I upgraded my phone at the end of last week. I went from a Pixel 5 to a Pixel 6 Pro. I was super curious about the camera improvements, and I was feeling a bit restless, so I made the trade.
The Pixel 6 Pro is big. It says that on the site, but I was not prepared. This happens every time I switch phones – I never really grok the size difference (and have been extra surprised when the new phone is smaller than the old phone). Anyway, blame aside, the phone is nearly exactly the length of my hand, and about as wide. My hands are average (I guess) for my height, which is also average. I feel like a bit of a butterfingers with the 6 Pro, because it’s longer, but it’s well balanced – the camera end isn’t noticeably heavier. I haven’t gotten the hang of holding it yet (and I haven’t put a pop socket on it yet, which I did have on the 5). The screen is gorgeous, and all that real estate is nice to have.
It’s a heavy lift. My wrists and hands are tired after using it for awhile, even if I’m just reading, so I definitely feel like a weakling (though, again, my hands are, like, normal) (I recognize that people with normal hands do not usually mention it so often, but nevertheless, they are, indeed, particularly normal). It’s not a brick, but you could not in good conscience describe it as light, either. If it were a book, you’d describe it as a slim volume, rather than a dictionary. It has a lot going on inside, so it’s probably not a surprise that it’s got some heft to it. I wonder how heavy the Corning Gorilla glass is, which covers the front and the back, versus just the front on the 5.
Google makes a big deal out of the new Google Tensor chip (Snapdragon in the 5), and … I don’t see any change in speed. I haven’t run any complex apps or games so far, so right now my processing speed is more defined by my internet speed than anything else (what a time to be alive!).
The pictures are far, far superior to the 5. The camera upgrades are worth it. I use my phone camera to document my kids, so the better (and faster) the camera, the better the video, the happier I am. In the below gallery, the left photo (Pixel 5) is fine, but it’s a bit grainy, and it looks flat – pics sometimes comes out with a blueish tone if there’s a lot of back light or low light. On the right, the colors are way better defined and truer. The whole image is much sharper.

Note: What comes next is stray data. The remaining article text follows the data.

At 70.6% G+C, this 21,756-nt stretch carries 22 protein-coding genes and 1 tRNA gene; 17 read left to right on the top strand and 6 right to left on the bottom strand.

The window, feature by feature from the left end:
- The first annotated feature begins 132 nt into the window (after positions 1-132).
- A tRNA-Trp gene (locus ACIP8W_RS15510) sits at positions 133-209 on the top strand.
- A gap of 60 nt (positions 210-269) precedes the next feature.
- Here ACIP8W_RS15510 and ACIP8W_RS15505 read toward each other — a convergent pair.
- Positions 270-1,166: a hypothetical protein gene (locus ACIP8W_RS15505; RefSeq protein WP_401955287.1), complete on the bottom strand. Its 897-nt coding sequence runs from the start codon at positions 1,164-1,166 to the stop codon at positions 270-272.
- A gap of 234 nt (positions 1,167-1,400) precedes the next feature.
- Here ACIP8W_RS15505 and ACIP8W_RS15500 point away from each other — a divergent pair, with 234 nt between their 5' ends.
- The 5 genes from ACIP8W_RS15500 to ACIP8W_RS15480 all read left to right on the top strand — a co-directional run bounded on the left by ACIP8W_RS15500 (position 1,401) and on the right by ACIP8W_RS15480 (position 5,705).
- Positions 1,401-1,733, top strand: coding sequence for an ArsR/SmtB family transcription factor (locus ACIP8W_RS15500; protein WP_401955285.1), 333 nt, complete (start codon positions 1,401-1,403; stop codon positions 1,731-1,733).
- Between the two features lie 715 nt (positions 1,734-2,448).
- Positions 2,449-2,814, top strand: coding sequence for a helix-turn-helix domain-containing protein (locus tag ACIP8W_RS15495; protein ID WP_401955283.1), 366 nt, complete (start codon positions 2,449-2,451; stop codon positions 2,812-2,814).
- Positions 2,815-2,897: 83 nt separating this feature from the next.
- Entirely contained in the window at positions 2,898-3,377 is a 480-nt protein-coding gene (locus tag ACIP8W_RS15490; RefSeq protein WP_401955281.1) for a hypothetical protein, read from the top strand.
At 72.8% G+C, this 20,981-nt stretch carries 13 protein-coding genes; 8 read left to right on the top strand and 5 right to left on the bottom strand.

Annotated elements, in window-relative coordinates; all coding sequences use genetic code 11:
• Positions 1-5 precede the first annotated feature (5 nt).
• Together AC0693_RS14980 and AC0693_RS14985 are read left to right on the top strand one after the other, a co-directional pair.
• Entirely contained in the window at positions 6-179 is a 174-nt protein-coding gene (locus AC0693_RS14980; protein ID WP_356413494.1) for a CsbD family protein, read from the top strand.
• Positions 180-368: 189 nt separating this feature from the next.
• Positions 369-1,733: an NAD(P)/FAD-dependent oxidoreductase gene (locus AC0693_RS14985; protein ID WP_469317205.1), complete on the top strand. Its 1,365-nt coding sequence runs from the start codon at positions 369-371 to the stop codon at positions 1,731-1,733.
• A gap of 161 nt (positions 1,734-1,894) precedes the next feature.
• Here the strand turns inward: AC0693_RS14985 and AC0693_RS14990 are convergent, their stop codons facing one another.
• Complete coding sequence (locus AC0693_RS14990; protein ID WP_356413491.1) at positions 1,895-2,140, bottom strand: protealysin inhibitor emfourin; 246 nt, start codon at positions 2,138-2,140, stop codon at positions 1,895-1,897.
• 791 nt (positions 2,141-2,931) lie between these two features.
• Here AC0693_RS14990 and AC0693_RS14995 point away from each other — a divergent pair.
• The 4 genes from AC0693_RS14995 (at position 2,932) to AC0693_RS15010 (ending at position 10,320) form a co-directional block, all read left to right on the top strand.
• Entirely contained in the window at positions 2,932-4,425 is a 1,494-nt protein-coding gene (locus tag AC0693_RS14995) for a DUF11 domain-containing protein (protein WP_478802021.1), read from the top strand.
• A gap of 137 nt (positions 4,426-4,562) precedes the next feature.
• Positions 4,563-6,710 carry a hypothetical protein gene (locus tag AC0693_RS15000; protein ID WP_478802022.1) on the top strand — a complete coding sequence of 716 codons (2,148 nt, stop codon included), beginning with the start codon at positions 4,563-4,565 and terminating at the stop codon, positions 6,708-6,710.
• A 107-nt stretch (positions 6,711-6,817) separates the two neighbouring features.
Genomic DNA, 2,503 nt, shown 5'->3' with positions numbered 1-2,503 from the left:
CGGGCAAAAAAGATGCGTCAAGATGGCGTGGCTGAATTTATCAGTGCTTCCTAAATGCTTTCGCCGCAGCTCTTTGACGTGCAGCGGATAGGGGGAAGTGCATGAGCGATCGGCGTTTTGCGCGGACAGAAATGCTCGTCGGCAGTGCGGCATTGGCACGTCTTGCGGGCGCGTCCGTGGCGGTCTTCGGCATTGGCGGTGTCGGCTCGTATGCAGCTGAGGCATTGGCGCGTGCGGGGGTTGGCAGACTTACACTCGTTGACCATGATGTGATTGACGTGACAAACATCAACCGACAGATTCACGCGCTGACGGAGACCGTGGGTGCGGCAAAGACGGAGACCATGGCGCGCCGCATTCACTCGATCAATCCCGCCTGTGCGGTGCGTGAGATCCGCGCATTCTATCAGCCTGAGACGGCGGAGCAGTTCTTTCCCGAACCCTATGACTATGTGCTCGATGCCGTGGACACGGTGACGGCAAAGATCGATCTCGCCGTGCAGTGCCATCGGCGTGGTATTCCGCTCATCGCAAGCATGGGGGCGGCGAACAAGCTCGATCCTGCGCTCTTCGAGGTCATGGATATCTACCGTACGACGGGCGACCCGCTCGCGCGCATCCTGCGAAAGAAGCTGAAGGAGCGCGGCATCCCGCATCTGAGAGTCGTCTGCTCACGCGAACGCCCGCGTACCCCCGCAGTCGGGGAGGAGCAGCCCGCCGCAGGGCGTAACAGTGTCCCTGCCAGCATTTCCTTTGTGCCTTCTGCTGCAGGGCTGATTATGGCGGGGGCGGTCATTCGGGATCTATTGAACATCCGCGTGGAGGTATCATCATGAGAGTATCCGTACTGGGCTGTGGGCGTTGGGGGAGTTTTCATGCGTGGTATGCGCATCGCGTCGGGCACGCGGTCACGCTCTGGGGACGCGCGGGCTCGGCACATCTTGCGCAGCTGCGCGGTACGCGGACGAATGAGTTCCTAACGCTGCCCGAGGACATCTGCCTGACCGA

The front-facing camera (selfie cam) is better too, from 8mp on the left (in low light, at night) to 11.1mp on the right (in brighter light, at night). You can see the color-flattening thing that the 5 does on the left here, too. It looks like portrait mode is more graceful about hair, too, in the 6 Pro, but I don’t have many examples yet.
The camera is a band across the top of the phone. It’s fairly unnoticeable with a case. I haven’t had a problem sliding the phone into my purse or pockets due to the band.
The phone sync process was faster than I expected, but partly because the phone puts you through prompts and education interstitials while it’s performing most of the work, so you are occupied (and a fair amount of it doesn’t require your interaction to continue, so you’re not stuck to your phone). It took about … 30 minutes, though the actual hardware-to-hardware connection part was about 10 of that. The rest was the new phone installing apps. About 2/3rds of my apps transferred. I don’t know why the ones that didn’t, didn’t. I had to install Slack manually, for example, but not WordPress. I also had to install Telegram again, so maybe there’s something about those instant messaging apps it doesn’t like. I had to reinstall Tumblr, but not Pocket Casts. I just didn’t reinstall a bunch of stuff, because I didn’t need it and it was as good a time as any to clean house.
Long story short, I like it so far! I love new devices, but I don’t treat myself often to them (lots of this is satisfied by our work recommendation to upgrade our computers every 12-18 months, though I’m often a little slow to do that too). To me, this was a good upgrade.